I came across a recent article written by Evan J. Albright in which he states that medical debt, especially after 2015 will be a good indicator of financial responsibility and should affect where a consumer is loaned money. His argument is based on the passage of the Patient Protection and Affordable Care Act which caps outside medical expenses to what I assume believes is very affordable.
He believes that if medical bills appear on the credit report it is because:
- You did not have medical insurance
- You did not buy enough medical insurance
- You failed to maintain insurance
He states that all of the above reasons equate to financial failure of the consumer and that it is fair that they should have a lower score and not achieve the same level of borrowing.
While makes some good points he has complete lack of understanding of the medical billing systems as it stands today and will continue even after reforms. I think he completely wrong in that:
- For many Americans the health insurance exchange [healthcare.gov] pricing is still pretty pricey. For many the act of paying $250 to $380 per month for insurance is prohibitive in their budget. I guess Mr. Albright’s solution is for them to just make more money.
- When analyzed separately the cap for individual and family expenses at first sounds reasonable. Assuming a normal household income in the US for 2012 is $51,371, the average family would spend 25% of their household income on meeting the medical out-of-pocket-expenses. That is not including purchasing the insurance which would cost a family an additional $12,000 per year. For most families that make the average household income, they do not have the savings to sustain the insurance and having to max the out-of-pocket-expenses.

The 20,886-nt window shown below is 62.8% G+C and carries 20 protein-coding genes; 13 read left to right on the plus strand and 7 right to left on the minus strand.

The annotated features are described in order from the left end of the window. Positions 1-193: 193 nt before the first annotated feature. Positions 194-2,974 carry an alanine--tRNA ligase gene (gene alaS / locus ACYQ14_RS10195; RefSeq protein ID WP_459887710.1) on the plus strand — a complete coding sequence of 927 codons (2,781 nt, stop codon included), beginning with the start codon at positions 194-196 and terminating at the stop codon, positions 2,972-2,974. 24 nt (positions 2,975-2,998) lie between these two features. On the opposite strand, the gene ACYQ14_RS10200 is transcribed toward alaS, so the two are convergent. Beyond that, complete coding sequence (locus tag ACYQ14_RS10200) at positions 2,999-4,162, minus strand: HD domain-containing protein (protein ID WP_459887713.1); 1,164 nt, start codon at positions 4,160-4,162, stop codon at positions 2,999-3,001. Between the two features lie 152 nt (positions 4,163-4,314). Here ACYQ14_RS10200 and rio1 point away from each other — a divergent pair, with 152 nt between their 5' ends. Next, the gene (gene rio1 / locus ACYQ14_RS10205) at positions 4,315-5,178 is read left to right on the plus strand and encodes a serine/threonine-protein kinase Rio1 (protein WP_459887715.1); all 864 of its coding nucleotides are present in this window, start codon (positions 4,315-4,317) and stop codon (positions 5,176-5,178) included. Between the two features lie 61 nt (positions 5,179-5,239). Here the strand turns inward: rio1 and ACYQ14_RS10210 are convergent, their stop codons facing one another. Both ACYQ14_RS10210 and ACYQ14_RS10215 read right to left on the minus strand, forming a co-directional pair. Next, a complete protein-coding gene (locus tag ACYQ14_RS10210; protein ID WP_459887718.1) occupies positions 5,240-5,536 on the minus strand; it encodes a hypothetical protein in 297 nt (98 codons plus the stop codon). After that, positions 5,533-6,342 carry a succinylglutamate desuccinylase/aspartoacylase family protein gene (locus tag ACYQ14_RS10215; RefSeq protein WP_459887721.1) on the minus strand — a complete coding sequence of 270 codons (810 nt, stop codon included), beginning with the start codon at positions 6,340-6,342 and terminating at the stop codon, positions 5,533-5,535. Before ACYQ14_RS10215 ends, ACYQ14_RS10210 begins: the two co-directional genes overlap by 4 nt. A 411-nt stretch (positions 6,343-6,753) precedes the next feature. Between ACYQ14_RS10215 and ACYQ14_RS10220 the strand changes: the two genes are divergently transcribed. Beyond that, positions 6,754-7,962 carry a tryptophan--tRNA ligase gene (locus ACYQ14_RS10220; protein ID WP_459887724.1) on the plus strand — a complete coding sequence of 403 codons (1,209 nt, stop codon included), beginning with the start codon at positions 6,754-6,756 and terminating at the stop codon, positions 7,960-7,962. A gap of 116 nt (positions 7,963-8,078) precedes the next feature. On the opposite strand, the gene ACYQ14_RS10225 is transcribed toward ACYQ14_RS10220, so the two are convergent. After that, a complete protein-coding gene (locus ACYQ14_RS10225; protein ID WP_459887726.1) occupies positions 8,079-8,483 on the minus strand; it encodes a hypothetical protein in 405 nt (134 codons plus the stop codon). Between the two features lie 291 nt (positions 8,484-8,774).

- Finally, from my perspective for working for a consumer credit attorney that deals with medical bills all the time we find that more than 70% of all medical bills are in error due to mis-coding, actually covered by the insurer but billed incorrectly, and finally the debtor never received the bill from the doctor before it appeared on the credit report. These issues are not going to change because the law changed. Medical billing is a broken system that needs to be fixed itself.
I do not think medical billing is a good indicator of a person’s ability to repay on a car or home loan. Medical bills are generated because of events beyond the control of an individual. They are usually unplanned and unwanted. If a consumer obtains a credit card and spent more than they can pay back that is a purpose driven transaction. They failed to control their finances. If the consumer borrows for a home and falls behind, no matter the circumstances, that is an indication of financial health. They should suffer a lower credit score.
Medical bills are not good indication of financial health. Period.